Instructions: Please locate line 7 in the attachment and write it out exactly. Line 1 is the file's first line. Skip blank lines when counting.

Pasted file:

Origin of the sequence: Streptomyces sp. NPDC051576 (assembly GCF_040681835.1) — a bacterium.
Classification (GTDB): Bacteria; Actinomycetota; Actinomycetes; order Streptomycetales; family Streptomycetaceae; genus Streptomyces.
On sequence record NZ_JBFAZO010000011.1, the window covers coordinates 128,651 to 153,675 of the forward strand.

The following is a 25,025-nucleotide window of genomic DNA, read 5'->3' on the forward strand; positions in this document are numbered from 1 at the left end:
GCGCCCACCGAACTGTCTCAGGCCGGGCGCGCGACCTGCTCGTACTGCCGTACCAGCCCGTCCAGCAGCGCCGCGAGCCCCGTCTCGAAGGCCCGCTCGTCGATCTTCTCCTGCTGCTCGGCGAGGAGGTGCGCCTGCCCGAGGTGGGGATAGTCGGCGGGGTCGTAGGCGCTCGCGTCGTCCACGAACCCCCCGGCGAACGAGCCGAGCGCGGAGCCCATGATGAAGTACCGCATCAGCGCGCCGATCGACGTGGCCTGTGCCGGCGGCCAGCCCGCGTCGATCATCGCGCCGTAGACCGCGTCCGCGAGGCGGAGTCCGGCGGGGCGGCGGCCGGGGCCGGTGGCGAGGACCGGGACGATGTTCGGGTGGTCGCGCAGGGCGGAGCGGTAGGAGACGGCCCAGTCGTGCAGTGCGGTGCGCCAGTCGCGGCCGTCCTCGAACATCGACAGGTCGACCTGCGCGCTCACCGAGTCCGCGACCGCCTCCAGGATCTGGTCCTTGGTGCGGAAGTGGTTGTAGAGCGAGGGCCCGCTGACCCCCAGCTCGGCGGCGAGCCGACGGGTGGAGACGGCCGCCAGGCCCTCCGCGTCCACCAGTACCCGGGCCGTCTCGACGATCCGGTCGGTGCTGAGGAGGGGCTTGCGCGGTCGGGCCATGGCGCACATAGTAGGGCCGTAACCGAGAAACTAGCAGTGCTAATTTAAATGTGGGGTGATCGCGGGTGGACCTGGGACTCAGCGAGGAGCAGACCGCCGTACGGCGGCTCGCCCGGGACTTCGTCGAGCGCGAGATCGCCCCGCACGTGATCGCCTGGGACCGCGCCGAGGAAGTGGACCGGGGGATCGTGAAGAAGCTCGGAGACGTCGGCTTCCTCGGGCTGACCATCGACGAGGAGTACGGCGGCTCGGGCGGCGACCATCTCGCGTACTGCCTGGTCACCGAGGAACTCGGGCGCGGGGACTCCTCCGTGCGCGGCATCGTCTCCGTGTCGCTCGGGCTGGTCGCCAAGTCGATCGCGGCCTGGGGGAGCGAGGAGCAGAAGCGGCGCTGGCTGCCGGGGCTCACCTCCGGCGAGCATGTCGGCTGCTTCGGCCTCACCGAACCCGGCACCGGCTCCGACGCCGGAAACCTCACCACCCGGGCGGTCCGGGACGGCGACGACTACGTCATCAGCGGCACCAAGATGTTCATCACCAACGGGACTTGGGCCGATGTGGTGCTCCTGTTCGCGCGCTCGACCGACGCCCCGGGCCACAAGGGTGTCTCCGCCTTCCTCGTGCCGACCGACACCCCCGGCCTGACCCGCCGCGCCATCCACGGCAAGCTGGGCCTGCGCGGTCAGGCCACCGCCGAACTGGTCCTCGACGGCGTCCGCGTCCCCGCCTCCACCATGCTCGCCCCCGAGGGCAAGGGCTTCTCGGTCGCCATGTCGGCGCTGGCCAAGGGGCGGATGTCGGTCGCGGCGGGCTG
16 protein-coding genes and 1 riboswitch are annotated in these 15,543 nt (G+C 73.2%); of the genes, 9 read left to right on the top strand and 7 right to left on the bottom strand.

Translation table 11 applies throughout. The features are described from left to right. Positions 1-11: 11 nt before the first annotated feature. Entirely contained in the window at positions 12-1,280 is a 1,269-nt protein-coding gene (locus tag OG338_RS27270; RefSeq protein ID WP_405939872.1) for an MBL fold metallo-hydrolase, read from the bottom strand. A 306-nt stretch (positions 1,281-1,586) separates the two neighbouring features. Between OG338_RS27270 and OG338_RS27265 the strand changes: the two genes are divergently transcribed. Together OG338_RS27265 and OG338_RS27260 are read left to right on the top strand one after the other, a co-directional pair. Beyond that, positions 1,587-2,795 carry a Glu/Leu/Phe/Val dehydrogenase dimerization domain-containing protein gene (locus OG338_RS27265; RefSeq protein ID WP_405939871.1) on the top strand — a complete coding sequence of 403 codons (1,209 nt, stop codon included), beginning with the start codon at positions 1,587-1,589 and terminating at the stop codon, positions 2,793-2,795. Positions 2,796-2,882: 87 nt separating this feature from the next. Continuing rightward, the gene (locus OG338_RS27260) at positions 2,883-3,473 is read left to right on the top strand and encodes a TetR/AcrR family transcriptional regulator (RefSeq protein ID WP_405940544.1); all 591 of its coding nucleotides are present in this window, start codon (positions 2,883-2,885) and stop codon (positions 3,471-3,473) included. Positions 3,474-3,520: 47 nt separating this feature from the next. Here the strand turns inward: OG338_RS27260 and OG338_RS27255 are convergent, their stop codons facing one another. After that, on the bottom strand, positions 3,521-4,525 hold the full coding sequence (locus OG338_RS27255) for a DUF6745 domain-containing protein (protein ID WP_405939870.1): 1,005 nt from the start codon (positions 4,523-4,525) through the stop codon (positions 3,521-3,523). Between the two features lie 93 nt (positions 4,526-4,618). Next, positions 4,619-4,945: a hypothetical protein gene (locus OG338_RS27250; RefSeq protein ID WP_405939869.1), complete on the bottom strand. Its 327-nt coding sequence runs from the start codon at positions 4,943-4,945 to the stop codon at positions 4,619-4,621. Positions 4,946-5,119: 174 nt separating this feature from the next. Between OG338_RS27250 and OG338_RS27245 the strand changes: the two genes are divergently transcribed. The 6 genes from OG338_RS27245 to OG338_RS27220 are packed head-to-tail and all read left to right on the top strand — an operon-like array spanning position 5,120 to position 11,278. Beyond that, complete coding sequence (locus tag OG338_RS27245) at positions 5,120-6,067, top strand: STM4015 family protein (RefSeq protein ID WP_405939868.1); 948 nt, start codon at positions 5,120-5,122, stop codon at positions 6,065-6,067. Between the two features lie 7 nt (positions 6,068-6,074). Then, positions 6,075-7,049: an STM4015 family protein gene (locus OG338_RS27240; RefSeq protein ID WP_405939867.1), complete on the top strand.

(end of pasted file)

Translation table 11 applies throughout. The features are described from left to right. Positions 1-11: 11 nt before the first annotated feature. Entirely contained in the window at positions 12-1,280 is a 1,269-nt protein-coding gene (locus tag OG338_RS27270; RefSeq protein ID WP_405939872.1) for an MBL fold metallo-hydrolase, read from the bottom strand. A 306-nt stretch (positions 1,281-1,586) separates the two neighbouring features. Between OG338_RS27270 and OG338_RS27265 the strand changes: the two genes are divergently transcribed. Together OG338_RS27265 and OG338_RS27260 are read left to right on the top strand one after the other, a co-directional pair. Beyond that, positions 1,587-2,795 carry a Glu/Leu/Phe/Val dehydrogenase dimerization domain-containing protein gene (locus OG338_RS27265; RefSeq protein ID WP_405939871.1) on the top strand — a complete coding sequence of 403 codons (1,209 nt, stop codon included), beginning with the start codon at positions 1,587-1,589 and terminating at the stop codon, positions 2,793-2,795. Positions 2,796-2,882: 87 nt separating this feature from the next. Continuing rightward, the gene (locus OG338_RS27260) at positions 2,883-3,473 is read left to right on the top strand and encodes a TetR/AcrR family transcriptional regulator (RefSeq protein ID WP_405940544.1); all 591 of its coding nucleotides are present in this window, start codon (positions 2,883-2,885) and stop codon (positions 3,471-3,473) included. Positions 3,474-3,520: 47 nt separating this feature from the next. Here the strand turns inward: OG338_RS27260 and OG338_RS27255 are convergent, their stop codons facing one another. After that, on the bottom strand, positions 3,521-4,525 hold the full coding sequence (locus OG338_RS27255) for a DUF6745 domain-containing protein (protein ID WP_405939870.1): 1,005 nt from the start codon (positions 4,523-4,525) through the stop codon (positions 3,521-3,523). Between the two features lie 93 nt (positions 4,526-4,618). Next, positions 4,619-4,945: a hypothetical protein gene (locus OG338_RS27250; RefSeq protein ID WP_405939869.1), complete on the bottom strand. Its 327-nt coding sequence runs from the start codon at positions 4,943-4,945 to the stop codon at positions 4,619-4,621. Positions 4,946-5,119: 174 nt separating this feature from the next. Between OG338_RS27250 and OG338_RS27245 the strand changes: the two genes are divergently transcribed. The 6 genes from OG338_RS27245 to OG338_RS27220 are packed head-to-tail and all read left to right on the top strand — an operon-like array spanning position 5,120 to position 11,278. Beyond that, complete coding sequence (locus tag OG338_RS27245) at positions 5,120-6,067, top strand: STM4015 family protein (RefSeq protein ID WP_405939868.1); 948 nt, start codon at positions 5,120-5,122, stop codon at positions 6,065-6,067. Between the two features lie 7 nt (positions 6,068-6,074). Then, positions 6,075-7,049: an STM4015 family protein gene (locus OG338_RS27240; RefSeq protein ID WP_405939867.1), complete on the top strand.